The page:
SOURCE: AXcess News

June 13, 2007 09:00 ET

AXcess News: Expanded Corn Acreage Boosts Fertilizer Stocks

HOUSTON, TX--(Marketwire - June 13, 2007) - Expanded corn crops aren't hurting fertilizer stocks at all after the USDA reported that corn acreage is expected to increase 15 percent this year. But there's more to that picture if you look across the spectrum of companies who've benefited from rising agribusiness activity.

Itronics, Inc. (OTCBB: ITRO) reported a 52 percent increase in first quarter revenue three weeks ago. The Reno-based maker of liquid fertilizer, GOLD'n GRO, forecast fertilizer sales would double this year and for the first time since launching its fertilizer division, that business unit managed to report a slight profit.

What makes Itronics fertilizer different is that it's manufactured from recycled photochemicals and is environmentally friendly, giving it two distinct advantages. Photochemical waste has to be disposed of properly and Itronics' plant in North Reno is the only one of its kind approved by the EPA. Second, nitrates, found in literally every municipality's drinking water, are becoming a growing concern to both federal and state environmental agencies with most of it coming from runoff due to agricultural use of nitrate fertilizers.

Higher natural gas and petroleum costs have also made the company's liquid fertilizers more economical to use, though Itronics got a break this year when the Utah State University began testing GOLD'n GRO on corn and found that it improved crop growth. Now the company has to wait while field tests are conducted and appropriate fertilizer registrations in cornbelt states are approved before Itronics can even begin to break into that market. But that hasn't stopped some entrepreneurial farmers like Dan Varner who searched for an alternative to nitrate fertilizer for his alfalfa crop and discovered Itronics' GOLD'n GRO.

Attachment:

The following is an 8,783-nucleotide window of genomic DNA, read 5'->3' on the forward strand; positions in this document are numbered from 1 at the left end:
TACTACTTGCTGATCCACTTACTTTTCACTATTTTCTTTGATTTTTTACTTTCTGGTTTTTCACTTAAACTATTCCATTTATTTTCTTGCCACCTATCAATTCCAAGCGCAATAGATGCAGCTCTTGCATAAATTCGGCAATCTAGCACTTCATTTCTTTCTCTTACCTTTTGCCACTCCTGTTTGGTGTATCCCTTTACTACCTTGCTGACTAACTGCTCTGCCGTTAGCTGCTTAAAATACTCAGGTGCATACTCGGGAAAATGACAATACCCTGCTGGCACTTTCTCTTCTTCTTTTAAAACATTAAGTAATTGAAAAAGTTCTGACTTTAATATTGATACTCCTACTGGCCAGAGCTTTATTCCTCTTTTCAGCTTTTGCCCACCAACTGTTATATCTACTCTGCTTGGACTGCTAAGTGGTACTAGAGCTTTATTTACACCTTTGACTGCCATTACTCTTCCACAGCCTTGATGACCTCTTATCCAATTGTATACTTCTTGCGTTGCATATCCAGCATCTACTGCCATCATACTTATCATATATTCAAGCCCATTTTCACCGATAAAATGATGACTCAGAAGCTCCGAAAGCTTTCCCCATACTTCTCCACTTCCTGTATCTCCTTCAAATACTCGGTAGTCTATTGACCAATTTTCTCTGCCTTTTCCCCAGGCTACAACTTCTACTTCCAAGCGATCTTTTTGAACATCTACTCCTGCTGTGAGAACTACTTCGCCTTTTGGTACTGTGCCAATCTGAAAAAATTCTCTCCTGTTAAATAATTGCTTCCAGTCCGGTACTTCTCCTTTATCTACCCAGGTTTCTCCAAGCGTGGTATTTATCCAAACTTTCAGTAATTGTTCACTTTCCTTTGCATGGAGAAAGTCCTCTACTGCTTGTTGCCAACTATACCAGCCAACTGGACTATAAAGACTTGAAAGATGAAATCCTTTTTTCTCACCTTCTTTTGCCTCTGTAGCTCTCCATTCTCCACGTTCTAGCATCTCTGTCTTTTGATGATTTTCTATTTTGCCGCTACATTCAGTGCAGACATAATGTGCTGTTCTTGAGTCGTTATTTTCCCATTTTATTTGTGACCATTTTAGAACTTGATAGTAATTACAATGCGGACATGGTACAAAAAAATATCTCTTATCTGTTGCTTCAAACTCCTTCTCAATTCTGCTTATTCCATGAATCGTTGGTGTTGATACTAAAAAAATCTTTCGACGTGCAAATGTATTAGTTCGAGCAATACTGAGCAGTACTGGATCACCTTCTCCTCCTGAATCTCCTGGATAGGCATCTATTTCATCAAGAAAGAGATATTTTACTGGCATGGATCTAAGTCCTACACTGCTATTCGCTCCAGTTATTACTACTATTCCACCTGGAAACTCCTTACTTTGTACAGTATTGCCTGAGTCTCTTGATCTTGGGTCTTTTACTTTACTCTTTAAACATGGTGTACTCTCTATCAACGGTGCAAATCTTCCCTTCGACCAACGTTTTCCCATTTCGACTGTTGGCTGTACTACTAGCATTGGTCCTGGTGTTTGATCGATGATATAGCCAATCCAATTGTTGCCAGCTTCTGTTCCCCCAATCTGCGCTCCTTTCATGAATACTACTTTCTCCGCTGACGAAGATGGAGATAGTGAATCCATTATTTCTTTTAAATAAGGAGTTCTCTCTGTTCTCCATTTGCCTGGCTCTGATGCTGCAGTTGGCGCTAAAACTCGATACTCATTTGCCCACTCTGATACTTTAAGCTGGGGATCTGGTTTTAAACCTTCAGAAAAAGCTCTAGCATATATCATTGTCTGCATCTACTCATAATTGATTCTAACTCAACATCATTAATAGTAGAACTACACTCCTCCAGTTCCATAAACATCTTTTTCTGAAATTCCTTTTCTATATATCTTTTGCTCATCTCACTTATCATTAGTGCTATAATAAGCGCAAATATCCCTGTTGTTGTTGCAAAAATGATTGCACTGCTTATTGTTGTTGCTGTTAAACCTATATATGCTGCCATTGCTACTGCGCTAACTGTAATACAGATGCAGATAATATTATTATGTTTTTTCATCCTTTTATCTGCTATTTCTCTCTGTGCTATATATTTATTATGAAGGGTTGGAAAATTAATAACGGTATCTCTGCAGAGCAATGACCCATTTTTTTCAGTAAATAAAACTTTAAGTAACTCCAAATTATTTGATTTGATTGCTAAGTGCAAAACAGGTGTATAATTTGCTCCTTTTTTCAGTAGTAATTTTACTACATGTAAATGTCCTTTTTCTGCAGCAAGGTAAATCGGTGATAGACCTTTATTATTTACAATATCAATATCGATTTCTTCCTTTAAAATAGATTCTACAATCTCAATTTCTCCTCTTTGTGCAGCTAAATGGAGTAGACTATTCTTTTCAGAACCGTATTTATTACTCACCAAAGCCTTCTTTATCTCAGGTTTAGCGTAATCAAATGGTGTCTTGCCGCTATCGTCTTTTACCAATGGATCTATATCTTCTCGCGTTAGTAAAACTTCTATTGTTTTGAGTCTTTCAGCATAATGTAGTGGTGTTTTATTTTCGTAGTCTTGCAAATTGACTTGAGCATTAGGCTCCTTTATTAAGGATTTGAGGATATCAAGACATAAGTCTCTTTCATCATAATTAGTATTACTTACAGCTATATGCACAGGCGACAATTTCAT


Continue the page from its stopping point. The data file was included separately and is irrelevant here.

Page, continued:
His answer was to search out an alternative fertilizer source for his hay crop that not only saved him money, but didn't leave a salt residue in his topsoil.

"The cost of commercial fertilizer this year has risen 25 percent while chicken litter jumped nearly 50 percent," Varner said.

The Arkansas farmer had heard about GOLD'n GRO from a friend who'd used it on his alfalfa last year.

Itronics President, Dr. John Whitney, told AXcess News that "In large scale field use in California, GOLD'n GRO is proving to be 2 to 3 times more effective than products it is replacing, meaning that only one third to one half as much fertilizer is needed to satisfy the crop's nutritional requirement."

California remains Itronics' largest market where it is used on cotton, silage corn, alfalfa, orchards and vineyards. But the company is preparing to expand, having acquired two substantial photoservices customers that are expected to significantly expand used photochemical supplies to support on-going growth in GOLD'n GRO fertilizer sales in 2007. During the year the Company also obtained an additional $2 million in financing.

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